Healthcare institutions in particular suffer from an inability to securely share data across their departments and have a lack of solid data analytics on digitally enabled platforms. Better data analysis and collaboration between 360 supply chain and professionals with providers could ultimately mean a higher probability of accurate diagnosis, higher likelihood of effective insights to combat issues such as pandemics and find faster and more efficient treatments. The overall increased ability of healthcare systems to deliver, faster and secure cost-effective care.

The use of blockchain SaaS technologies, allows cities to improve on its present, fragile systems, and create a more comprehensive response to its citizens needs, empower circular economic models, that includes efficient supply chains, healthcare records, managed hospitals, financial and e-commerce systems.

We need cities to become smart cities systems that empower their citizens, their institutions and organisations whom are integral in the general supply chain systems. This requires data management of ID, full cycle provenance for goods and services, healthcare data intelligence management, digital enabled education, virtual and fundamental new jobs creation, value chain trust to share access to reliable networks without compromising data security, fake news and disingenuous information that lacks integrity.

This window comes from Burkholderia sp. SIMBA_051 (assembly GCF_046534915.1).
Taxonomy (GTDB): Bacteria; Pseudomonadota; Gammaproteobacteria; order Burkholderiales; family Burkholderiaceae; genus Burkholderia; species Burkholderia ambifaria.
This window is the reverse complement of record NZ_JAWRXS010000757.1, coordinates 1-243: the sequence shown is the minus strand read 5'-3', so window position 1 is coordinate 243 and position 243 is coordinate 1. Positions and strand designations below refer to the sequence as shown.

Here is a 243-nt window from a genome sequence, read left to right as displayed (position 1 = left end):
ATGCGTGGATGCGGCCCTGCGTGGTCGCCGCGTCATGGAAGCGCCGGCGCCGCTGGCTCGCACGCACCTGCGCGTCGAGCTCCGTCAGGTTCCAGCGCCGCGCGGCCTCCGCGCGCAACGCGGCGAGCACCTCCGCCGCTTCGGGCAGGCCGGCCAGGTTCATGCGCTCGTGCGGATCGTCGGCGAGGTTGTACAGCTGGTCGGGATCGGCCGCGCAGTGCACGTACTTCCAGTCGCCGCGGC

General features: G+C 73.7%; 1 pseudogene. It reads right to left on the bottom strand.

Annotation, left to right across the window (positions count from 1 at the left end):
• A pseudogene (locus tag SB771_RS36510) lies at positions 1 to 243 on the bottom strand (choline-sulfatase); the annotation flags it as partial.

A new magna carta for cities, a cities abc needs to emerge out of the present chaos and build a narrative of hope based on solid fundamentals and solutions to empower cities, nations and primarily its citizens. We have available, the technologies of blockchain, AI and Fourth Industrial revolution at hand and we just need to use it wisely.

Industry actions, comments and quotes on how tech, investment in 4IR blockchain can support and offer new directions for the supply chain industry

Jack Dorsey